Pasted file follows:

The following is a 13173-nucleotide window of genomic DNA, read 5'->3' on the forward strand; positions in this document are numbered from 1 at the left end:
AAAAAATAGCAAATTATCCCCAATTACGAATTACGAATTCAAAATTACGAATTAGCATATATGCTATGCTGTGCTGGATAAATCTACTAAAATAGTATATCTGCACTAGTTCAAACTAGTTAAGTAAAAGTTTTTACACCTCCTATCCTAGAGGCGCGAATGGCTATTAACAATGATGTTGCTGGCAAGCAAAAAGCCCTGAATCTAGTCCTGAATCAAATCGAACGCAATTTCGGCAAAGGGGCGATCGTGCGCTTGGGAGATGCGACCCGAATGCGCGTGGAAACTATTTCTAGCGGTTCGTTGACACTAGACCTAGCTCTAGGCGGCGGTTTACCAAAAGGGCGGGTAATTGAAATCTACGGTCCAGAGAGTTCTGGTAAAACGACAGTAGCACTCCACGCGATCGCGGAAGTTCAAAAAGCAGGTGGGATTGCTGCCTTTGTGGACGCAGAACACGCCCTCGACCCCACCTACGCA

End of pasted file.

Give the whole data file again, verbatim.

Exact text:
The following is a 13173-nucleotide window of genomic DNA, read 5'->3' on the forward strand; positions in this document are numbered from 1 at the left end:
AAAAAATAGCAAATTATCCCCAATTACGAATTACGAATTCAAAATTACGAATTAGCATATATGCTATGCTGTGCTGGATAAATCTACTAAAATAGTATATCTGCACTAGTTCAAACTAGTTAAGTAAAAGTTTTTACACCTCCTATCCTAGAGGCGCGAATGGCTATTAACAATGATGTTGCTGGCAAGCAAAAAGCCCTGAATCTAGTCCTGAATCAAATCGAACGCAATTTCGGCAAAGGGGCGATCGTGCGCTTGGGAGATGCGACCCGAATGCGCGTGGAAACTATTTCTAGCGGTTCGTTGACACTAGACCTAGCTCTAGGCGGCGGTTTACCAAAAGGGCGGGTAATTGAAATCTACGGTCCAGAGAGTTCTGGTAAAACGACAGTAGCACTCCACGCGATCGCGGAAGTTCAAAAAGCAGGTGGGATTGCTGCCTTTGTGGACGCAGAACACGCCCTCGACCCCACCTACGCA